After twelve minutes, our food arrived. Tina’s Toast consisted of two slices of toast next to some dressed leaves of lettuce. The simple idea of avocado toast juxtaposed the vibrant textures and colors on the plate, creating a pleasing aesthetic balance. The dish echoed the restaurant’s ambiance: simple in concept, yet purposefully intricate upon closer inspection. The toast was loaded, yet nothing spilled off of it. They made sure to confine all the contents squarely between the crunchy crust of each slice of toast. It signaled abundance, but not vanity. All the colors paired well. The whites of the goat cheese emphasized the whites of the egg and vice versa; the green leaves of lettuce matched the green paste of avocado; and the red, matte pepper flakes paired nicely with the moisture of the cherry tomatoes. All together, the three colors brought about a feeling of freshness to the plate — everything sparkled.
By this point, I was about to start drooling. I bit into the floating garden, and the experience surprised me. The crunch of the sourdough sharply contrasted the light, fluffy crumb that lay beyond it. The same crunch balanced out the mush of the avocado spread, the tender egg white, and the tomatoes. The tomatoes brought an explosion of water to each bite. In a dish with such richness from starches and fats, the freshness of the tomatoes changes the game. Tomatoes elevate the dish from something you can only take a few bites of before feeling full to one which allows you to enjoy every bite of the dish without feeling too heavy at the end.
At first, I was uneasy about the choice of goat cheese with egg, but the citric tang that it added to the creamy bites of avocado allowed for a great experience. I felt the acid cutting through the fat, which, like the tomatoes, made the dish lighter and easier to enjoy. The tang also served as an opener to the kick of the red pepper flakes, which didn’t come into play until the goat cheese subsided, keeping the experience active and ongoing. It’s fair to say I enjoyed this dish, but it wasn’t perfect. After the crust, it lost that nice textural contrast in each bite, especially near the middle of the toast. It became too mushy: the fluffy crumb, the dripping egg yolk, the creamy avocado, the malleable cheese. I wish the chefs had done something to counteract this effect, to maintain that contrast throughout the toast. This is, however, a regular American breakfast diner, and this was a reasonable $10 plate. All in all, I consider Tina’s Toast a great dish given these limitations.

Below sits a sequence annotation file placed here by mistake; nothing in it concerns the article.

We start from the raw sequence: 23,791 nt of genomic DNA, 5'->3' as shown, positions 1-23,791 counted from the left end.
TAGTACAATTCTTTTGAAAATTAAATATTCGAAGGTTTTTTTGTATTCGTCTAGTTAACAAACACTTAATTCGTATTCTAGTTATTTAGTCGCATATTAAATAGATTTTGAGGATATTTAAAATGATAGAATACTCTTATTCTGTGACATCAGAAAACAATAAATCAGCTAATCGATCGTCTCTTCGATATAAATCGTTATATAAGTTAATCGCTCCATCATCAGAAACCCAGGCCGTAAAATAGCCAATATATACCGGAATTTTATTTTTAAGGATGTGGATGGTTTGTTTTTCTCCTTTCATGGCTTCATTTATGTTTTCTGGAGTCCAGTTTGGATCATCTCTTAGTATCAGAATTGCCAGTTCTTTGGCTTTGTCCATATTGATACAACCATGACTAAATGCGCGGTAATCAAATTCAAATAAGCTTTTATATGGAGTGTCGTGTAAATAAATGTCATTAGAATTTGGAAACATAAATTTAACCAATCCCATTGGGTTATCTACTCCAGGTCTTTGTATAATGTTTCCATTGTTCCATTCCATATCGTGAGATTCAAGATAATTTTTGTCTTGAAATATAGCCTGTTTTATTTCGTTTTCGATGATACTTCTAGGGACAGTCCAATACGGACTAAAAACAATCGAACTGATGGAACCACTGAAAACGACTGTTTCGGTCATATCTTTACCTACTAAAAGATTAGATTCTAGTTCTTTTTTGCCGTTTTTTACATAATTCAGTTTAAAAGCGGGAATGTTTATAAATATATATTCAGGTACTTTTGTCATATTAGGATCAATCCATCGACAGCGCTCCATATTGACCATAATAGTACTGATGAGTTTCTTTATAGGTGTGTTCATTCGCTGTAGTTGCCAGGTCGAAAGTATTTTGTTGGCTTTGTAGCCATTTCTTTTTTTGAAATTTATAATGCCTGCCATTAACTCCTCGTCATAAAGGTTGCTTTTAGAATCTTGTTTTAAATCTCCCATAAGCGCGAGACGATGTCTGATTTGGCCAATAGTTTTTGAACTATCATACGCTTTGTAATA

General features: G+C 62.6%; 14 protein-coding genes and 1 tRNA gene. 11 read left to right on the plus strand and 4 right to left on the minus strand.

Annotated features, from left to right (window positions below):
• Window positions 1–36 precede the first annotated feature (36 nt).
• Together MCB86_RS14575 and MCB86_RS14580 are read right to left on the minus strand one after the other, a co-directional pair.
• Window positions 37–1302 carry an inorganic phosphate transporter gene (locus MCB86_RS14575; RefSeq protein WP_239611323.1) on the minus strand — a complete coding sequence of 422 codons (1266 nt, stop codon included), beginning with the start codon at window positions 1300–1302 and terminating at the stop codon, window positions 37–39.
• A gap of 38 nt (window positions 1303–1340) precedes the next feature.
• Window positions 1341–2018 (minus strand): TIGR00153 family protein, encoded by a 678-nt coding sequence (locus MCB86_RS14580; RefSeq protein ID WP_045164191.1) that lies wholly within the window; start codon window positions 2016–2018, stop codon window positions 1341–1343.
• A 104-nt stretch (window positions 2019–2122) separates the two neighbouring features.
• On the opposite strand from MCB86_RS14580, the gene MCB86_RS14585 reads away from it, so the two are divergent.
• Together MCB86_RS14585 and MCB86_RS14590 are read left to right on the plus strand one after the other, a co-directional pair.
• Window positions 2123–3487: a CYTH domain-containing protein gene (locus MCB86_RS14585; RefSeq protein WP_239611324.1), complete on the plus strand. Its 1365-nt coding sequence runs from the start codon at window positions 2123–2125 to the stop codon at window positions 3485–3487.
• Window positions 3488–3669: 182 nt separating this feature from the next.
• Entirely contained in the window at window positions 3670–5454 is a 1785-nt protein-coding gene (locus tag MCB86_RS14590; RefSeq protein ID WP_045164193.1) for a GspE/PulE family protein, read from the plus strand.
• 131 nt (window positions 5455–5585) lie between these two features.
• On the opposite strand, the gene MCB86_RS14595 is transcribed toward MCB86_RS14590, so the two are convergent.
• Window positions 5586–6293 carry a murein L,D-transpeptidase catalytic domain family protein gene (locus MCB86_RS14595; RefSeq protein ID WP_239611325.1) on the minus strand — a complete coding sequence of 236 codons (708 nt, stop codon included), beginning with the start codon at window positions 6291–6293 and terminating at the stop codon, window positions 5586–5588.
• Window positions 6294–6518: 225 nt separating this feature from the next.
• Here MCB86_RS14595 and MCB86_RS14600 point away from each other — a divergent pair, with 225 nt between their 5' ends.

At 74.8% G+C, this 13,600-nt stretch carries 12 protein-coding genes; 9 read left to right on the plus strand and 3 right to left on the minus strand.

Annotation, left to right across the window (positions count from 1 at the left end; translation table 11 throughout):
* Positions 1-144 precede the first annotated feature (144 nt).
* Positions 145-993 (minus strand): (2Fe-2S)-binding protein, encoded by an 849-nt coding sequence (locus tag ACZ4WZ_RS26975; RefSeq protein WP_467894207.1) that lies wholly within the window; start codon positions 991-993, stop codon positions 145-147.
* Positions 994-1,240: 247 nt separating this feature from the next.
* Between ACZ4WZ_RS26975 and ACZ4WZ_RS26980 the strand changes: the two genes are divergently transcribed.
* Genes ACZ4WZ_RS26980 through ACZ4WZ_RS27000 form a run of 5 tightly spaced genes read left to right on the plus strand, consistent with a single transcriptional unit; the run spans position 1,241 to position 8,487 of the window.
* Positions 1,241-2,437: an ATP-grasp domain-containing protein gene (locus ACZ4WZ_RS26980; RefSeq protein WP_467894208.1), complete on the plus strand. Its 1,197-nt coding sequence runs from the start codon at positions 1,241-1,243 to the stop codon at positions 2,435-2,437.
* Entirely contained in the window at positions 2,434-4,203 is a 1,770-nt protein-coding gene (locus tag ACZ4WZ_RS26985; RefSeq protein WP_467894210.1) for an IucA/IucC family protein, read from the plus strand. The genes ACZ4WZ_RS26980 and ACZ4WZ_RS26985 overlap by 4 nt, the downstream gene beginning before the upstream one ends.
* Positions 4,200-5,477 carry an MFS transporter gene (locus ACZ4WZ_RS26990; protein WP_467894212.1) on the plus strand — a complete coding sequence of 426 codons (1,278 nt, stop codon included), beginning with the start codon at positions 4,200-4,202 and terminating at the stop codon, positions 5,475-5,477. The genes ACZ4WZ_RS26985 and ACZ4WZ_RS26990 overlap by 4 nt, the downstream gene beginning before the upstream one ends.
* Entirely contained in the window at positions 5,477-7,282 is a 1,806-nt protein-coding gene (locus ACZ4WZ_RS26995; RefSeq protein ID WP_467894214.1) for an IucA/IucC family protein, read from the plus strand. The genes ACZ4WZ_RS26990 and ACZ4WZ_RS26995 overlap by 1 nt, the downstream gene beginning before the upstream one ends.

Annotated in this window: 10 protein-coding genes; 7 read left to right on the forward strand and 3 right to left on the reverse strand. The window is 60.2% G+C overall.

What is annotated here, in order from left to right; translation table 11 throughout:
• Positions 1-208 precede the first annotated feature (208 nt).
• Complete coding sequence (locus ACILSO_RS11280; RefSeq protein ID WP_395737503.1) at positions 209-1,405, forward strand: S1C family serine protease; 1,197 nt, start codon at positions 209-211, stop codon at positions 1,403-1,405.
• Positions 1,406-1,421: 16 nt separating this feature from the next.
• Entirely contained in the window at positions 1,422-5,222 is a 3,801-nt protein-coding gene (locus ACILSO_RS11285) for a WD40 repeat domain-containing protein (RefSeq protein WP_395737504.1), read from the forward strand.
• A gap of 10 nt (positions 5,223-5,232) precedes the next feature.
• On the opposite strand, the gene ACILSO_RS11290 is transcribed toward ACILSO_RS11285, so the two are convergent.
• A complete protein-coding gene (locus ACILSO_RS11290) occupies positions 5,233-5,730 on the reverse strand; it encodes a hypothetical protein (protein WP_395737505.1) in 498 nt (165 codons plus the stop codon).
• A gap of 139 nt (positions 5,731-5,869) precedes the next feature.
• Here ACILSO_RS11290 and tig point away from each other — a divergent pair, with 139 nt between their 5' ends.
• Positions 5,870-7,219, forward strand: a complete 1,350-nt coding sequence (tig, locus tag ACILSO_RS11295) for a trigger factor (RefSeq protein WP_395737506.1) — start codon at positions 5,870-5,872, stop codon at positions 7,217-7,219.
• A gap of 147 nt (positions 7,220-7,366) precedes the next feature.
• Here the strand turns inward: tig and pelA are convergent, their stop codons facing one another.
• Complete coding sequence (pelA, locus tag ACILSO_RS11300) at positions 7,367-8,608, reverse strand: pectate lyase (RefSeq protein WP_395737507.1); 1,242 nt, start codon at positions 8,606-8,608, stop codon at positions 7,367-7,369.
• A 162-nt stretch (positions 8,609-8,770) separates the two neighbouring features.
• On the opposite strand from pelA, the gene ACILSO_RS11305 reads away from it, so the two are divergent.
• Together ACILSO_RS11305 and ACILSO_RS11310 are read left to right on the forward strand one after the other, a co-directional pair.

Finally, the key lime pie arrived. As a native Floridian, I kept my expectations low. When the servers gave me the plate, the first thing I noticed was how pale the pie looked. Usually, my key lime pies take a more yellow hue due to the quantity of egg yolks in the custard. My pies also smell more fragrant because of the obscene amount of lime juice and zest. None of these nuances existed here. I also noticed that this pie had a matte texture on the custard, almost as if a film developed on top. But, it tasted good for a $4 pie; I would rate it as average for an Upper Valley key lime pie, and although this matte texture intrigued and surprised me in a positive way, I still prefer the traditional, creamy style.
For my first DOC Dinertoure trip, I would give this experience a fairly high rating. The other students in my group agreed, raving about the cuisine. Despite the fact that Red Wagon Bakery is a small, family establishment, it still has a solid grasp of what works and what doesn’t. The taste and presentation of Tina’s Toast was surprisingly more intricate than what I expected, and the vegetarian options were plentiful. I give them bonus points for the look of their establishment, which I think is truly a feast for the eyes in itself. If you find yourself in Canaan, stop by and give Red Wagon Bakery a moment of your time. I didn’t regret it, and I doubt you will either.